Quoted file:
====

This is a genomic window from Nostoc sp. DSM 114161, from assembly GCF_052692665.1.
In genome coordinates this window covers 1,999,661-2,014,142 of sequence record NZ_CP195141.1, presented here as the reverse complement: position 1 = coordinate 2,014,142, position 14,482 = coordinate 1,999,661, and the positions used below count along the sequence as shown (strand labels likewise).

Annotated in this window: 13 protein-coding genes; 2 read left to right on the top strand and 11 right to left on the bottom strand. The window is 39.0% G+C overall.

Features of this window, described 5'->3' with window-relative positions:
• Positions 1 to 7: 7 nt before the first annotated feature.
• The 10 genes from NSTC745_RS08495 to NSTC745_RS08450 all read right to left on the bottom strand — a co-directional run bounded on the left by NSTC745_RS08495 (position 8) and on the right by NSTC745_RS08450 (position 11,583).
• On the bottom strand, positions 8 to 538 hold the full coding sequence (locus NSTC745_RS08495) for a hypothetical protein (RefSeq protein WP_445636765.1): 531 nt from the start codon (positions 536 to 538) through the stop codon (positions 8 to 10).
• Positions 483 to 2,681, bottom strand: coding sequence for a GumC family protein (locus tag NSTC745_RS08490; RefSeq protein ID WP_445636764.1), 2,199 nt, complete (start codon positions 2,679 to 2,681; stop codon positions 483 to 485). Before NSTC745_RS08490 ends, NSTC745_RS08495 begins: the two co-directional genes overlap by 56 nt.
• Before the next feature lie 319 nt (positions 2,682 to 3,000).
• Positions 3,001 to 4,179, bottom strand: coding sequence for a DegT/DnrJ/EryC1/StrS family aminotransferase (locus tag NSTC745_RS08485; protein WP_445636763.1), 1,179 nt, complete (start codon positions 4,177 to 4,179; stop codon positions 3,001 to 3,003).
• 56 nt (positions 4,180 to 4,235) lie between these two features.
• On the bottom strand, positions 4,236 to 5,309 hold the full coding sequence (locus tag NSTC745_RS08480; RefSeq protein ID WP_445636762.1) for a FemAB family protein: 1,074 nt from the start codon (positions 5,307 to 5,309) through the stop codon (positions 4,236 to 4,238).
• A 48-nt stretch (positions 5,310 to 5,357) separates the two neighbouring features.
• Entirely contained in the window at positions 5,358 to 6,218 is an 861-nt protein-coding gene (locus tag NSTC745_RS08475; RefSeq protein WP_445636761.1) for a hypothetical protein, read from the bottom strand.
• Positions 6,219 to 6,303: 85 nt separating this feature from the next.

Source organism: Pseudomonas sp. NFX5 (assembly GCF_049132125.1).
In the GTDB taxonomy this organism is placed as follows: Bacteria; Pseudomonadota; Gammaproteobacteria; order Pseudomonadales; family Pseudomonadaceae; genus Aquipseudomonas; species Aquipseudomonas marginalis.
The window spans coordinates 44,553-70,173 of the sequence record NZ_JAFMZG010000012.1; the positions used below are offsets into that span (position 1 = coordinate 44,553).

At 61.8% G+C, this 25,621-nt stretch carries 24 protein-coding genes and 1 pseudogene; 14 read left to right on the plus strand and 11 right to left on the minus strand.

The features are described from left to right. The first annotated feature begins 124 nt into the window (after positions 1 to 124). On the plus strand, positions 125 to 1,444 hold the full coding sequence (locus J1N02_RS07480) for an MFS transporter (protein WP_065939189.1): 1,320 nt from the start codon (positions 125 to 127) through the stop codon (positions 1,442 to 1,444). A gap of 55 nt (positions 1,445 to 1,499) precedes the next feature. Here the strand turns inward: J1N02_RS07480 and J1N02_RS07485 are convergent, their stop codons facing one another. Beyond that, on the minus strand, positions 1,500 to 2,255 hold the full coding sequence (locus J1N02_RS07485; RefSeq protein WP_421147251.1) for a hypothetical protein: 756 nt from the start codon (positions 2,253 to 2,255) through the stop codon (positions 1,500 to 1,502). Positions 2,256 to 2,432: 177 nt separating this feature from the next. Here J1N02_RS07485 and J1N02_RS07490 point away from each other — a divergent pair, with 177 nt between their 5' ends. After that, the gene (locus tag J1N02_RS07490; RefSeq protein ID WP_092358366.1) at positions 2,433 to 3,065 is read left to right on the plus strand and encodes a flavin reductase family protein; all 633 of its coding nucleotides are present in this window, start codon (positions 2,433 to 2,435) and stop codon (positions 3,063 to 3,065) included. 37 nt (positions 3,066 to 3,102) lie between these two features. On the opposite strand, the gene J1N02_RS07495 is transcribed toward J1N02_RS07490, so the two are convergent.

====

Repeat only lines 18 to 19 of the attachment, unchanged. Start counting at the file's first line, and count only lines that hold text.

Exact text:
The window spans coordinates 44,553-70,173 of the sequence record NZ_JAFMZG010000012.1; the positions used below are offsets into that span (position 1 = coordinate 44,553).

At 61.8% G+C, this 25,621-nt stretch carries 24 protein-coding genes and 1 pseudogene; 14 read left to right on the plus strand and 11 right to left on the minus strand.